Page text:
COMM 2713 16NOV - 20NOV
COMM 2713 16NOV - 20NOV COMM 2713 - 001
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This 6 page Class Notes was uploaded by John Notetaker on Friday November 20, 2015. The Class Notes belongs to COMM 2713 - 001 at University of Oklahoma taught by Jill A Edy in Fall 2015. Since its upload, it has received 17 views. For similar materials see Communication Theory in Journalism and Mass Communications at University of Oklahoma.
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Date Created: 11/20/15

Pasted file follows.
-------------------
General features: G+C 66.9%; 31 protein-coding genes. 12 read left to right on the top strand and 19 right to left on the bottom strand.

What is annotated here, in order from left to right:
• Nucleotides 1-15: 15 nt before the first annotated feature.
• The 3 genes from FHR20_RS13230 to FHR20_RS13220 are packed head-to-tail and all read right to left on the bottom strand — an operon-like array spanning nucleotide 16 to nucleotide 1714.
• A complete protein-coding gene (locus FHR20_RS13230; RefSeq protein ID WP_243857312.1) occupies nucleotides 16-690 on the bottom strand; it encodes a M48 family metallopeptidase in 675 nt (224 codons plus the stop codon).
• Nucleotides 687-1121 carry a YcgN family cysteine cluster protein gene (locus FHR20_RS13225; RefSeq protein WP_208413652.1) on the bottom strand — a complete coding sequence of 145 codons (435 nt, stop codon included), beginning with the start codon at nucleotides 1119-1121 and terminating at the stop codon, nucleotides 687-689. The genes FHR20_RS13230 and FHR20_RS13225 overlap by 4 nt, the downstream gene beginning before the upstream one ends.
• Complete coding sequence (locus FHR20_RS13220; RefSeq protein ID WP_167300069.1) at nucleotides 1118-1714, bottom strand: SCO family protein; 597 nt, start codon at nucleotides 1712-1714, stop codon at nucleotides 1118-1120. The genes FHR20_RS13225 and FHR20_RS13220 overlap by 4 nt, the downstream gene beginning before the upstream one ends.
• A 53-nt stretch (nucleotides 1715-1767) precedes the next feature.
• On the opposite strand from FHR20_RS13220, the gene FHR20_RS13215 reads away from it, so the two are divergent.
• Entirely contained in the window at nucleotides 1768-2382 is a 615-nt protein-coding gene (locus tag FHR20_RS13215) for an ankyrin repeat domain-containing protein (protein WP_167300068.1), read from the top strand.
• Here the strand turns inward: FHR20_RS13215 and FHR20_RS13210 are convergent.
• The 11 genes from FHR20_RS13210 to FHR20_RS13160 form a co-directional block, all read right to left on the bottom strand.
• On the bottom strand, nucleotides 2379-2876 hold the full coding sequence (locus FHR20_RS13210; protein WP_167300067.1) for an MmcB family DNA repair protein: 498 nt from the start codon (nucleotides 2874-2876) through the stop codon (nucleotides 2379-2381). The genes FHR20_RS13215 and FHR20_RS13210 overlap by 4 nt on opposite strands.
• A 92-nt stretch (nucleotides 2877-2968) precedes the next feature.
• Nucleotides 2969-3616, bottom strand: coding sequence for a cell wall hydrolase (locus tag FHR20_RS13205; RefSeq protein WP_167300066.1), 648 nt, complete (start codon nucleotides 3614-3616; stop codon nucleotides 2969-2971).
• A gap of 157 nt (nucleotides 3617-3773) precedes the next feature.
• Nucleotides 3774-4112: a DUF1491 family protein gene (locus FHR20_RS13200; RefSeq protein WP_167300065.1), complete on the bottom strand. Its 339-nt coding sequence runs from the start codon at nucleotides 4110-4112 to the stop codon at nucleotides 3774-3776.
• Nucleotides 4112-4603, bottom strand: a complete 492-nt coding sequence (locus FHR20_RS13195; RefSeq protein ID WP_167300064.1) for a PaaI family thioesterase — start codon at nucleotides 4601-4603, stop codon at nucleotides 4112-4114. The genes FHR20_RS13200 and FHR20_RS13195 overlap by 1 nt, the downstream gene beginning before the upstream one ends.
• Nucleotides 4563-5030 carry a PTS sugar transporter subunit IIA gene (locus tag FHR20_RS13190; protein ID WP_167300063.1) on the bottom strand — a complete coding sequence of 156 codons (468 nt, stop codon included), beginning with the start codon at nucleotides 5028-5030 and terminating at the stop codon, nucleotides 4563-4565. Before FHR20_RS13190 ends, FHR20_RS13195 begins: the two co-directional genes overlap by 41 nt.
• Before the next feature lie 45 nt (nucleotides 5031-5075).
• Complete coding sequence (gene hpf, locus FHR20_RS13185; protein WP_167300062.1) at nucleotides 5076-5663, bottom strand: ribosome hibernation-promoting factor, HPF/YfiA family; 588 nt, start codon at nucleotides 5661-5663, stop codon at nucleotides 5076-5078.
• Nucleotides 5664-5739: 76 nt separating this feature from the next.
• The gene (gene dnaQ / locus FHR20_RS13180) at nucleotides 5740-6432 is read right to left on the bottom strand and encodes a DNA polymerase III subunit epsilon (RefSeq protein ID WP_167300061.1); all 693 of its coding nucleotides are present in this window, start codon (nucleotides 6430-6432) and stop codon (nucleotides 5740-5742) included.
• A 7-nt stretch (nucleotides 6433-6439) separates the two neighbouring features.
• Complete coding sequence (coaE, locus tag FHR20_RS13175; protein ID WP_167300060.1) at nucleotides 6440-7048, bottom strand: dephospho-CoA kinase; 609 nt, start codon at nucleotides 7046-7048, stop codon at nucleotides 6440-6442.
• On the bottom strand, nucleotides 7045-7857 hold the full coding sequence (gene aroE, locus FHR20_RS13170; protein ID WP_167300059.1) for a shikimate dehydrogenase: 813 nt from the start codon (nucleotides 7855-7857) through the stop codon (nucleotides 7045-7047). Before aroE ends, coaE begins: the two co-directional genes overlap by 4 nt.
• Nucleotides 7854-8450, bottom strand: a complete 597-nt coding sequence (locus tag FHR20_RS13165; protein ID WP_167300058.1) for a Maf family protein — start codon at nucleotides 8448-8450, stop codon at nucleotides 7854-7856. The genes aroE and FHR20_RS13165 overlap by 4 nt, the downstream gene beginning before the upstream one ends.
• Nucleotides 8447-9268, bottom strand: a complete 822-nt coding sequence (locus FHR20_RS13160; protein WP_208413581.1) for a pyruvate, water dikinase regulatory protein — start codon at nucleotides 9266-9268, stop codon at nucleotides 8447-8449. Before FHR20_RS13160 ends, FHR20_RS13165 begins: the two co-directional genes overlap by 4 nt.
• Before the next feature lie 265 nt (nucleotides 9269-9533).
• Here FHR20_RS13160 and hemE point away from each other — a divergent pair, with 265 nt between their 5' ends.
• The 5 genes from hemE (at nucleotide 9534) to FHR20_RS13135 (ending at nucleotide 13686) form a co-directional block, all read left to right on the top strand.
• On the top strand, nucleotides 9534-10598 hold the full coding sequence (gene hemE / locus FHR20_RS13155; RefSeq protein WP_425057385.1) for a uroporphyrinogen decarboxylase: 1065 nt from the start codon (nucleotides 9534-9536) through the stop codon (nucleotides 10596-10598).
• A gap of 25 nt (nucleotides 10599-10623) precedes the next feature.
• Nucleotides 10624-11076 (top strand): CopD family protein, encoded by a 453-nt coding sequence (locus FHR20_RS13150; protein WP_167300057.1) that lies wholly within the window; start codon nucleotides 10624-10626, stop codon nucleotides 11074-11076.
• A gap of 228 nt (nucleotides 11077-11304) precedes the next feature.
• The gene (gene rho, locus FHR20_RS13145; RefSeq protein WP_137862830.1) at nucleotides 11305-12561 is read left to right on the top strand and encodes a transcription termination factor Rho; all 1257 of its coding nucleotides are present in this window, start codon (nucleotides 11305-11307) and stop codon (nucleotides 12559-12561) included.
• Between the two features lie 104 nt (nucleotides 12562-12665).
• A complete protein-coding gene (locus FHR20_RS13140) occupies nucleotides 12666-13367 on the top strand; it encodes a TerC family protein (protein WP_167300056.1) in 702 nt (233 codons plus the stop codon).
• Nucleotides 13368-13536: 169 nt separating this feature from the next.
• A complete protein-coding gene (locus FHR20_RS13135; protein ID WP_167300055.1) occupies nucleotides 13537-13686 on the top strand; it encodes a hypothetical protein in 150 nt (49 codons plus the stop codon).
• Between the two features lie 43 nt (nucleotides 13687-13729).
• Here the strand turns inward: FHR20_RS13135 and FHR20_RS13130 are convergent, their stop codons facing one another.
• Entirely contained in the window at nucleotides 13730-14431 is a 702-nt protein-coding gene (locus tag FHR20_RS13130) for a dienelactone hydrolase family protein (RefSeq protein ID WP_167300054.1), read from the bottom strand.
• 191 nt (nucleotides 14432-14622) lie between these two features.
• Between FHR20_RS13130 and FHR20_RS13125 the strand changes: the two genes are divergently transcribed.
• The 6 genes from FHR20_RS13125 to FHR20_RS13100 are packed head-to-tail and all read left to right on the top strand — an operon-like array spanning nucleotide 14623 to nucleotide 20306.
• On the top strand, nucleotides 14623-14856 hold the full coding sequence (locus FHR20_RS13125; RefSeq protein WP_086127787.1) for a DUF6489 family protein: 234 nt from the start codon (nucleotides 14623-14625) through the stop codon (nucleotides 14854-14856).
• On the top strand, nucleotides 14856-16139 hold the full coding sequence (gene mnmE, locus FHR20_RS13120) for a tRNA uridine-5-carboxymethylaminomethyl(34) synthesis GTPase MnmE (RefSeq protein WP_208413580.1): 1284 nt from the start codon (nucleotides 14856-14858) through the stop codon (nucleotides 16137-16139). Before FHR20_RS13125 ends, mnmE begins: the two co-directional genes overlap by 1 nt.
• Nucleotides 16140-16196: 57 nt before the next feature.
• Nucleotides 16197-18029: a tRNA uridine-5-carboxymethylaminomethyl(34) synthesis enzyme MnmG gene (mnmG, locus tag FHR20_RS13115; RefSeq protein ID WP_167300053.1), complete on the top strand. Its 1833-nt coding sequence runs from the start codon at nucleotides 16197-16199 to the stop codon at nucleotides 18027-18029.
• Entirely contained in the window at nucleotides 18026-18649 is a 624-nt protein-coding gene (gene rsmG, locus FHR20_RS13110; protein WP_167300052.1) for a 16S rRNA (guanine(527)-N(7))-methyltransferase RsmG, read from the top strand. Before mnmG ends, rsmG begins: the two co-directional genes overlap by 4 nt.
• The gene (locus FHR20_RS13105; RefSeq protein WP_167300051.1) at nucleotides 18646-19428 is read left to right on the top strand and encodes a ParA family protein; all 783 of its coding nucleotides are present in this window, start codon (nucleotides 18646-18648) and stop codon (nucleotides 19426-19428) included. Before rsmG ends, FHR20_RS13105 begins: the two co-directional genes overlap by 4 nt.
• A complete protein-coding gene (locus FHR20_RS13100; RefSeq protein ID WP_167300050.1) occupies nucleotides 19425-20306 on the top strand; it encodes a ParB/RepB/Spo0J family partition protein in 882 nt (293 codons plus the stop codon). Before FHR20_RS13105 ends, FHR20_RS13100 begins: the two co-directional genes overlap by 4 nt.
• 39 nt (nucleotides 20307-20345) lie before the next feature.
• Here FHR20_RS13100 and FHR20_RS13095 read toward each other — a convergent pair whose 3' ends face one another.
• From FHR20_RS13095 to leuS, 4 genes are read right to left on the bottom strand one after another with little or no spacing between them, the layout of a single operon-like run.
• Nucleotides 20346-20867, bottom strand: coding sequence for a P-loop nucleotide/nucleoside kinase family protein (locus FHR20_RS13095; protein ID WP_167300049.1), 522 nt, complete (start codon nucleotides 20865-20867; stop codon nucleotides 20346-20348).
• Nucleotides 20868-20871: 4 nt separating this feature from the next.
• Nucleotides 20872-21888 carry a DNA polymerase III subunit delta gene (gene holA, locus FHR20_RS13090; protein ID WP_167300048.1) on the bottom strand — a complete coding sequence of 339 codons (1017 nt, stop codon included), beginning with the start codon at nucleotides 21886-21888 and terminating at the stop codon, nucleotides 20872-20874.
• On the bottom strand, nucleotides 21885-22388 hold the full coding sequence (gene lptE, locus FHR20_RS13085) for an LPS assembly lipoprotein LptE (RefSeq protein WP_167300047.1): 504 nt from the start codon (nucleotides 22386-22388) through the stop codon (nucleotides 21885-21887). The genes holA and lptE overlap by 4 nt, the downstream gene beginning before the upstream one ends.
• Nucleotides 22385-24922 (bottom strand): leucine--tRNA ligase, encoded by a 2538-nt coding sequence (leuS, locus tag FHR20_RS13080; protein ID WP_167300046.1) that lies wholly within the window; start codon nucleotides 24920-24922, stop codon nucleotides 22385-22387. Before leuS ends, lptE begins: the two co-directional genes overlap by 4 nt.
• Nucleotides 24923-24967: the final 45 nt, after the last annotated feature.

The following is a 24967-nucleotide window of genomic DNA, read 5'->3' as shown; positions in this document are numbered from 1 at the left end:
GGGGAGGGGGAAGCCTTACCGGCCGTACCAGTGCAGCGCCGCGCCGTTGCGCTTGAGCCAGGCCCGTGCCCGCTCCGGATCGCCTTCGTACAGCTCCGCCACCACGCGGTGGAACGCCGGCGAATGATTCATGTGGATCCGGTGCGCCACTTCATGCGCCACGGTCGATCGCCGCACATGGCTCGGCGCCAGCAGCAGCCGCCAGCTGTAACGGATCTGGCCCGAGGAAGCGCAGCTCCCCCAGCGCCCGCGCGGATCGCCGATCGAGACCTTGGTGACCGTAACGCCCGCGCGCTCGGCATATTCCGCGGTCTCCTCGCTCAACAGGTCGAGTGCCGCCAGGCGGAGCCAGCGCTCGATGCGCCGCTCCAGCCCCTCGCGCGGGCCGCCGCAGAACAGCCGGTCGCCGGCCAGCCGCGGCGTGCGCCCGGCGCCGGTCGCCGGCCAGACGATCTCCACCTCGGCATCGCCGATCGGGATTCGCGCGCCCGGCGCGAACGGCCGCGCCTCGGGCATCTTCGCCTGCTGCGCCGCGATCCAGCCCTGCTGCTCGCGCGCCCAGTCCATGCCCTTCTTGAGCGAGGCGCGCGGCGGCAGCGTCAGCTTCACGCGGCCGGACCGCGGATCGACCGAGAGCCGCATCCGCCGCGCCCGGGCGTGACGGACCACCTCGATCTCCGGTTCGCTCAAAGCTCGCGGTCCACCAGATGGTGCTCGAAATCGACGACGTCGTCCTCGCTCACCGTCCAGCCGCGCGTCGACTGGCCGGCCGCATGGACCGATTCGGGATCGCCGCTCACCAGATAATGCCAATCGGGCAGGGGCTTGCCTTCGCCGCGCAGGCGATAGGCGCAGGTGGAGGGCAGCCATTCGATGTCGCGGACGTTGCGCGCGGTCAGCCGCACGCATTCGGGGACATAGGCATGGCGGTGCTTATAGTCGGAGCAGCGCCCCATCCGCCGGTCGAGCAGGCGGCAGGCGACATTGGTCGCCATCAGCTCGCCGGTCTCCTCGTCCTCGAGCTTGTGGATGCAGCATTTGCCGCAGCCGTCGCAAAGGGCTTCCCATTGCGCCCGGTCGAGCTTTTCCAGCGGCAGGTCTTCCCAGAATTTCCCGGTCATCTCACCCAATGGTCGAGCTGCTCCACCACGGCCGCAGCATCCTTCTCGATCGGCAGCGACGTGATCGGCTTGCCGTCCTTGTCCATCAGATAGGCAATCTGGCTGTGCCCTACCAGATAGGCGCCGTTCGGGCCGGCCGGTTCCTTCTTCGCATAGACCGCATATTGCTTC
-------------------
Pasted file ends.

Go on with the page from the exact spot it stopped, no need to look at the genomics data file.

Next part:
COMM 2713 16 NOV 2015 Prof. Edy MON Topic: Mass Media: Definitions • Mass does not mean big or large • Characteristics of Mass Communication o Source § Organizational (not individual) • The source comes from many, not just one person § Economic relationship to receiver (not a personal relationship) • Generated to make money § Barriers to access • Cash, production, employee(s) payroll, recording equipment o These are necessary based on the organization that you are a part of. § Internet changes some of this • Allows digital generation to be more fluent with technology and allows for easier access. o Message § Technology is a necessary element for mass communication • However, this does not make it mass communication. • It depends on its characterisitcs § Uniform • Scripted & the same for everyone that is talked to § Asynchronous • Made & distributed later o Not a pure indicator of mass communication § Ex. A text message sent during class does not qualify as mass communication if it’s only sent to one person. § Delayed Feedback • Much slower than interpersonal communication § Changing? • Some things (details) can be customized to their customers, but it still scripted for the most part. o Receiver § Can consume in private § Less influenced by mass communication than by interpersonal communication • Friends & family are more influential • Media Ecology – Marshall McLuhan o Catchphrase: “the medium is the message” o Technological determinism § It is the technology that controls your life, not the message § Characteristics of technology make different social structures possible § Content doesn’t matter § Paths of change. • New technology makes new content possible o Ex. Flash Gordon production using a sparkler to demonstrate engine thrusters, in contrast to Lord of the Rings using CGI fire. • New technology makes new audiences possible • New technology changes the competitive environment o T.V. took over drama’s, radio went to music specialization. COMM 2713 18 NOV 2015 Prof. Edy WED Topic: Theories of Media in Society (media ecology, political economy, cultural studies) • Responses to McLuhan o Meyrowitz – No sense of place (this is a book) § T.V. allows view to peoples backstage space • We’re allowed to see things that we wouldn’t normally see § The harder the job, the more the work that’s required; the more backstage space that someone needs. o Critiques of technological determinism – people don’t use technology in the ways that we expect or that we can predict. § Ex. VCR’s were meant for recording shows for later viewing, but instead they were used to buy/rent tapes. § We have problems predicting what people do with technology. • Political Economy of Media o Economic structures of media strongly affect content § The way that a company makes money determines how the company operates § Advertising – based media av. Pubic – service media • Advertising focuses on those who can afford their products. • Public – service media focuses on the educational portion more because they don’t have to worry about their funding. COMM 2713 20 NOV 2015 Prof. Edy FRI Topic: Theories of Media in Society (media ecology, political economy, cultural studies) • Political structures support and interact with economic structures o Ownership regulation § They can shape how/who owns what (T.V stations for example) o Vertical consolidation: Owning everything from making a product to distributing the product o Horizontal Integration: you own a big chunk of the production process § i.e. owning all of the movie theaters that are required in order to distribute watching a new movie o As a result, mas media support the existing power structure § You can’t afford to piss off those who “own” you or a part of what you need in order to finish your product § You aren’t going to undermine the status quo voluntarily (Everybody does what is best for them.) o Structure explains content – Marxist • Cultural Studies (Hall) o How does media content promote consent for dominant ideologies? § Or why do you support/put up with it? o Ideology: Framework through which we interpret, understand, and make sense of social life. § How we view what makes someone successful o Patriotism as ideology § Nation before self • You place the needs of the nation before your own. § Individual rights v. national security • You voluntarily opt for better national security in respect to having your own rights enhanced. § Boundaries between “us” and “them” created by adherence to the patriotism standard § Accept what the state does to others • Because everybody has to sacrifice; objecting means you are not patriotic/that you’re not one of “us.” • Frankfurt School (Ancestor of cultural studies) o Why has there never been a revolution to overthrow capitalism? § Because private industry takes over mass media and uses it to promote support for capitalism o Culture industries promote ideology that supports the status quo • Hegemony in Cultural Studies o Hegemony: Subtle way cultural products make the status quo seem “normal” and “natural” o Hegemony is dynamic (ideology is not) § Adapts at the margins to preserve the central values § Constrains choice but does not eliminate them. § Not a conspiracy – arises from the production & reproduction of shared perspectives • The real proceeds the fictional.